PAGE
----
Adventures: Store Security
economic crisis descended around us like a thick dark fog and people began losing their jobs, the shopkeepers in our town
noticed a major increase in stolen merchandise. The local Wal-Mart started hiring additional security guards after discovering
that thieves were walking out of the door with wide-screen televisions, DVD players and other costly items.
this because one of the elderly store greeters told us all about it when my wife, Doris, struck up a brief conversation with
her as we were entering the store.
Doris did her shopping I hobbled over to my usual seat on the bench at the front of the store. From there I began watching
the usual human carnival that occurs in places like Wal-Mart every day of the week. This day there was an obvious difference.
The newly hired security guards stood out like sore thumbs. It was so obvious it was hard to believe they were put on the
job without some kind of training.
were two of them that I saw immediately. One was a middle-aged woman with short cropped hair and stern facial expression.
She made herself look like a police officer, even to the point of dressing in a black skirt and white blouse. She patrolled
her area of the store pushing an empty shopping cart, her eyes busy scanning every person passing by.
was a young man dressed more casually, but obviously hired as a watchdog. He walked the floor as if he were a store manager,
although not doing anything more than watching everybody in the store. He even approached me, looked me over and made a friendly
comment before passing on. It was easy to see that he, like the woman with the empty shopping cart, was hired for one thing
only. That was to catch the shoplifters.
that first day the security people apparently learned how to go under cover. I now find it harder, but not impossible to pick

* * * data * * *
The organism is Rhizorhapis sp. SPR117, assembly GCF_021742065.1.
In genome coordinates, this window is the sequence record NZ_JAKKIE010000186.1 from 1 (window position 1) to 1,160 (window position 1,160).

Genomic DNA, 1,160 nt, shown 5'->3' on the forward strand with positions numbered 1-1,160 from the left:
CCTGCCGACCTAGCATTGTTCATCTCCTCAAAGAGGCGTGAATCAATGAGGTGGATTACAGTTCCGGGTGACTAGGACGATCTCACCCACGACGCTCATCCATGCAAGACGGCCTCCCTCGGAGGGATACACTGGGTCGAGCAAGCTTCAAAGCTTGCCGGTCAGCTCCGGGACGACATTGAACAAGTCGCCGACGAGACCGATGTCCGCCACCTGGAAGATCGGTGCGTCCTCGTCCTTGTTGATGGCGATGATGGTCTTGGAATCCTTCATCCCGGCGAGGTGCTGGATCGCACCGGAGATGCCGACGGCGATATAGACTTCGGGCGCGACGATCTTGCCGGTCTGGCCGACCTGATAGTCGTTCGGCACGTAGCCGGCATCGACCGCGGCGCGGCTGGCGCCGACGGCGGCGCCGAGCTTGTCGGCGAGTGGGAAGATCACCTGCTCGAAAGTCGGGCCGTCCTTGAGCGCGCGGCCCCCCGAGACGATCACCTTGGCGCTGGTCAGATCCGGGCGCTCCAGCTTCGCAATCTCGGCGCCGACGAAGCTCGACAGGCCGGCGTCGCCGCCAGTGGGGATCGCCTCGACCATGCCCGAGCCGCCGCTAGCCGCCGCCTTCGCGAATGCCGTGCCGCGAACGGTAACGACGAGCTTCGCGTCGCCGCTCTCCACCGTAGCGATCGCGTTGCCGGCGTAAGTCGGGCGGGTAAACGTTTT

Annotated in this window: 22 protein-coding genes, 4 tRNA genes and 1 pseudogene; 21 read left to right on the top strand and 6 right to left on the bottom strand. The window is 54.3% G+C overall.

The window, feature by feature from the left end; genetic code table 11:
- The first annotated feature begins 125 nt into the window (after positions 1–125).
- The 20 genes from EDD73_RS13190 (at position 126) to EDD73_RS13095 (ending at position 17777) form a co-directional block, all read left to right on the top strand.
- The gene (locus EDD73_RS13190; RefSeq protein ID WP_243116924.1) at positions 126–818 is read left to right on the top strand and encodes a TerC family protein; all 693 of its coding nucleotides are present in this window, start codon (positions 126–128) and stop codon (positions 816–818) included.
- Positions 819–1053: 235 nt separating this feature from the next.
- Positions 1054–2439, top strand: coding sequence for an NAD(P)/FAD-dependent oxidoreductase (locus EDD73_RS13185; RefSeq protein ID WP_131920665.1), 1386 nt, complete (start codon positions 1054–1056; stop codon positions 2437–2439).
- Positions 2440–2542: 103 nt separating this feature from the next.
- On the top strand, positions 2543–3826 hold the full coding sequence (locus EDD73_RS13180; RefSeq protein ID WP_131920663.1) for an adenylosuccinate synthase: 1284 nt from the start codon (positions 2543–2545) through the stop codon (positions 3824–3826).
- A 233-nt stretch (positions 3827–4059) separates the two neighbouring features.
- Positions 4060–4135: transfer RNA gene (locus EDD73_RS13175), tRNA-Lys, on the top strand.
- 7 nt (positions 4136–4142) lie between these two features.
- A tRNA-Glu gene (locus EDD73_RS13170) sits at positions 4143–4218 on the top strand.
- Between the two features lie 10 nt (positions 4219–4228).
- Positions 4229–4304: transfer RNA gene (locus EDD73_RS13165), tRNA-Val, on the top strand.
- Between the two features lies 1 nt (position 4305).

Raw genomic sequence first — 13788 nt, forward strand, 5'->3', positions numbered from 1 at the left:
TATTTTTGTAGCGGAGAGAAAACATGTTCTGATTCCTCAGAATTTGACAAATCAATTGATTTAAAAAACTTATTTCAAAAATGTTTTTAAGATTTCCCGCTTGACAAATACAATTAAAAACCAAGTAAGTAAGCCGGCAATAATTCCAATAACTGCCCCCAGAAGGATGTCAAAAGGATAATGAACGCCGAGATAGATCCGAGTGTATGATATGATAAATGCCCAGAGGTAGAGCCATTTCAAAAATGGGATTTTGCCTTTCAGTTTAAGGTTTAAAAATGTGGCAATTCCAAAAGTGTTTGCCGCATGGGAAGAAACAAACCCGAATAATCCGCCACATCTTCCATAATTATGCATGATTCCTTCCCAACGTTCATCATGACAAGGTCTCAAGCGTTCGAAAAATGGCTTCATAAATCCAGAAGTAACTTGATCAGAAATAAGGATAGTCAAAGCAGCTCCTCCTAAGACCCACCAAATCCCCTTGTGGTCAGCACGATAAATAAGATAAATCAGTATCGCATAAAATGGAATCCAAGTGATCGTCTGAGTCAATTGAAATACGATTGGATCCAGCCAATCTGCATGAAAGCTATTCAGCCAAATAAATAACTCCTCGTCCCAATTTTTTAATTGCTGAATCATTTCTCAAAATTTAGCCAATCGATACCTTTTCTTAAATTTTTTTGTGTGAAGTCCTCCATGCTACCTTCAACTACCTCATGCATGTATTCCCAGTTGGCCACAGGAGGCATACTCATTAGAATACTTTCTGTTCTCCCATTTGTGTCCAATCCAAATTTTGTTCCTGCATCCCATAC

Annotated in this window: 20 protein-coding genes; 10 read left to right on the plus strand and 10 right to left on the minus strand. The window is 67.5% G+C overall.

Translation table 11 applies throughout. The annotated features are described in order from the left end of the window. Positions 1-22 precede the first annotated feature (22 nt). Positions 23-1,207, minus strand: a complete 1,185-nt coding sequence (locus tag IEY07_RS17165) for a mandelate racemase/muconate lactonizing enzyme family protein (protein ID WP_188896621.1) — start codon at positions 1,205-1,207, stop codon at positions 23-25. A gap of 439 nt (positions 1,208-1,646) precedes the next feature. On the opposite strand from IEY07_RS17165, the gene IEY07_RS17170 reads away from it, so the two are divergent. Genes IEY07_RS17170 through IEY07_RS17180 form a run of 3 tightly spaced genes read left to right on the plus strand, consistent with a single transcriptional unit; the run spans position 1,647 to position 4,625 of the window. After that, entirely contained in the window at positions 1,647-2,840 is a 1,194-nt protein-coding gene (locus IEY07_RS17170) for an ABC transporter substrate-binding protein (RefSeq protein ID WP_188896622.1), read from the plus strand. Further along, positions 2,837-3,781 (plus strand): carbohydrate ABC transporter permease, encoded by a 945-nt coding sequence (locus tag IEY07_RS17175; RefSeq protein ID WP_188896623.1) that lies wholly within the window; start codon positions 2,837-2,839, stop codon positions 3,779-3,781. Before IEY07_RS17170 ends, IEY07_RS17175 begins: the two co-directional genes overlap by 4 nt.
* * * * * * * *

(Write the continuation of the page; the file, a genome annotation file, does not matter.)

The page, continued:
them out from the real shoppers packing the isles of that store.
security people apparently look for a certain profile when they scan for shoplifters. We have always found humor in the fact
that my wife, who is extremely meticulous in her shopping, often attracts the attention of the store security. There is usually
one if not two security guards pretending to shop but never buying anything within a few feet of her as she works her way
through the store.
often laughed about the way they spend their time watching Doris read labels the carefully weigh how she wants to spend the
money we have for that week, while the real thieves are cashing in on the other side of the store.
is no humor in the crime of shoplifting, however. It has been a problem for all storekeepers for as long as there have been
stores offering things to buy. Now that bad economic times are upon us, the problem is intensifying. This is a crime that
affects everybody. It forces store owners to raise prices to compensate for the things that are stolen.
show that theft not only by casual but professional shoplifters, but by store employees is costing U. S. retailers an estimated
$41.6 billion a year, according to the National Retail Federation. The federation says the rate of theft is increasing every
theft also is shown to be the most common of all property crimes now handled by police and the courts.
the problem stores are not only hiring security people who blend in with shoppers, but they are installing security cameras
and one-way glass windows on overhead rooms where people watch the movements of people in the store. They also are resorting
to a check-out at the door where customers produce receipts for all of the items in their shopping cart.